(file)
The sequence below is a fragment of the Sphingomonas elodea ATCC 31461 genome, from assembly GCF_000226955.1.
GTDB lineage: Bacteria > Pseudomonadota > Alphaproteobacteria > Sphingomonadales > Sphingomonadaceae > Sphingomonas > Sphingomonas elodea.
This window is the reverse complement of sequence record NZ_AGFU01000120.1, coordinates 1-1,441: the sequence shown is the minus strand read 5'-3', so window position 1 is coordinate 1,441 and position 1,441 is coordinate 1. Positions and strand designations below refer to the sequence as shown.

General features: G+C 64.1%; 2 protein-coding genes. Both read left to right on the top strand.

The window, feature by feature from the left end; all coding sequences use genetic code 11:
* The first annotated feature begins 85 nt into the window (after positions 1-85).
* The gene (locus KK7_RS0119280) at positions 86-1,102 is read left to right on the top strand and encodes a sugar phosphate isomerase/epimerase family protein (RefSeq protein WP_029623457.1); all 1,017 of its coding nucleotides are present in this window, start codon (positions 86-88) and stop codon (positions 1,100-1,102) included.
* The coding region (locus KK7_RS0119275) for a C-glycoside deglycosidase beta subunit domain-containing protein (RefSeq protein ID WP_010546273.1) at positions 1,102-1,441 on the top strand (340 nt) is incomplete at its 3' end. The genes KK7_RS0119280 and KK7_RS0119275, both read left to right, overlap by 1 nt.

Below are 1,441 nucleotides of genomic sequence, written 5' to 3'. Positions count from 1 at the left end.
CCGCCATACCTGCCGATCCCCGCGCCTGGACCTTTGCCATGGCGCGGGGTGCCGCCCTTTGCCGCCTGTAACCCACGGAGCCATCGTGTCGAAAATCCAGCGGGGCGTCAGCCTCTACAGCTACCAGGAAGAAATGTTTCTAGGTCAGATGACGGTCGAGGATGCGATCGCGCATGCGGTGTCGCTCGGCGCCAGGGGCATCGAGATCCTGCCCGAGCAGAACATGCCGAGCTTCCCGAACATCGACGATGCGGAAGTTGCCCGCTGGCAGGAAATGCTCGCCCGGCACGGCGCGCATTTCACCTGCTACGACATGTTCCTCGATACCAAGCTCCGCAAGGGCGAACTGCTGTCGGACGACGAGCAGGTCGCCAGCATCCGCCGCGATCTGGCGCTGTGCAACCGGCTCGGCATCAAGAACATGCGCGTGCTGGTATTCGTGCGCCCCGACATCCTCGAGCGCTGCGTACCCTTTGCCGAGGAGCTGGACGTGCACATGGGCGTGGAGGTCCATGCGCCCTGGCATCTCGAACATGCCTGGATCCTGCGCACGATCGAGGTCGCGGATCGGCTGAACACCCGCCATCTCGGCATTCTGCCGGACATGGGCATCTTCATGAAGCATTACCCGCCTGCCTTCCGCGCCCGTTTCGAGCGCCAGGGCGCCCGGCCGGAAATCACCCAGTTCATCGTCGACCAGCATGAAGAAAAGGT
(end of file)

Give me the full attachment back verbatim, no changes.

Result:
The sequence below is a fragment of the Sphingomonas elodea ATCC 31461 genome, from assembly GCF_000226955.1.
GTDB lineage: Bacteria > Pseudomonadota > Alphaproteobacteria > Sphingomonadales > Sphingomonadaceae > Sphingomonas > Sphingomonas elodea.
This window is the reverse complement of sequence record NZ_AGFU01000120.1, coordinates 1-1,441: the sequence shown is the minus strand read 5'-3', so window position 1 is coordinate 1,441 and position 1,441 is coordinate 1. Positions and strand designations below refer to the sequence as shown.

General features: G+C 64.1%; 2 protein-coding genes. Both read left to right on the top strand.

The window, feature by feature from the left end; all coding sequences use genetic code 11:
* The first annotated feature begins 85 nt into the window (after positions 1-85).
* The gene (locus KK7_RS0119280) at positions 86-1,102 is read left to right on the top strand and encodes a sugar phosphate isomerase/epimerase family protein (RefSeq protein WP_029623457.1); all 1,017 of its coding nucleotides are present in this window, start codon (positions 86-88) and stop codon (positions 1,100-1,102) included.
* The coding region (locus KK7_RS0119275) for a C-glycoside deglycosidase beta subunit domain-containing protein (RefSeq protein ID WP_010546273.1) at positions 1,102-1,441 on the top strand (340 nt) is incomplete at its 3' end. The genes KK7_RS0119280 and KK7_RS0119275, both read left to right, overlap by 1 nt.

Below are 1,441 nucleotides of genomic sequence, written 5' to 3'. Positions count from 1 at the left end.
CCGCCATACCTGCCGATCCCCGCGCCTGGACCTTTGCCATGGCGCGGGGTGCCGCCCTTTGCCGCCTGTAACCCACGGAGCCATCGTGTCGAAAATCCAGCGGGGCGTCAGCCTCTACAGCTACCAGGAAGAAATGTTTCTAGGTCAGATGACGGTCGAGGATGCGATCGCGCATGCGGTGTCGCTCGGCGCCAGGGGCATCGAGATCCTGCCCGAGCAGAACATGCCGAGCTTCCCGAACATCGACGATGCGGAAGTTGCCCGCTGGCAGGAAATGCTCGCCCGGCACGGCGCGCATTTCACCTGCTACGACATGTTCCTCGATACCAAGCTCCGCAAGGGCGAACTGCTGTCGGACGACGAGCAGGTCGCCAGCATCCGCCGCGATCTGGCGCTGTGCAACCGGCTCGGCATCAAGAACATGCGCGTGCTGGTATTCGTGCGCCCCGACATCCTCGAGCGCTGCGTACCCTTTGCCGAGGAGCTGGACGTGCACATGGGCGTGGAGGTCCATGCGCCCTGGCATCTCGAACATGCCTGGATCCTGCGCACGATCGAGGTCGCGGATCGGCTGAACACCCGCCATCTCGGCATTCTGCCGGACATGGGCATCTTCATGAAGCATTACCCGCCTGCCTTCCGCGCCCGTTTCGAGCGCCAGGGCGCCCGGCCGGAAATCACCCAGTTCATCGTCGACCAGCATGAAGAAAAGGT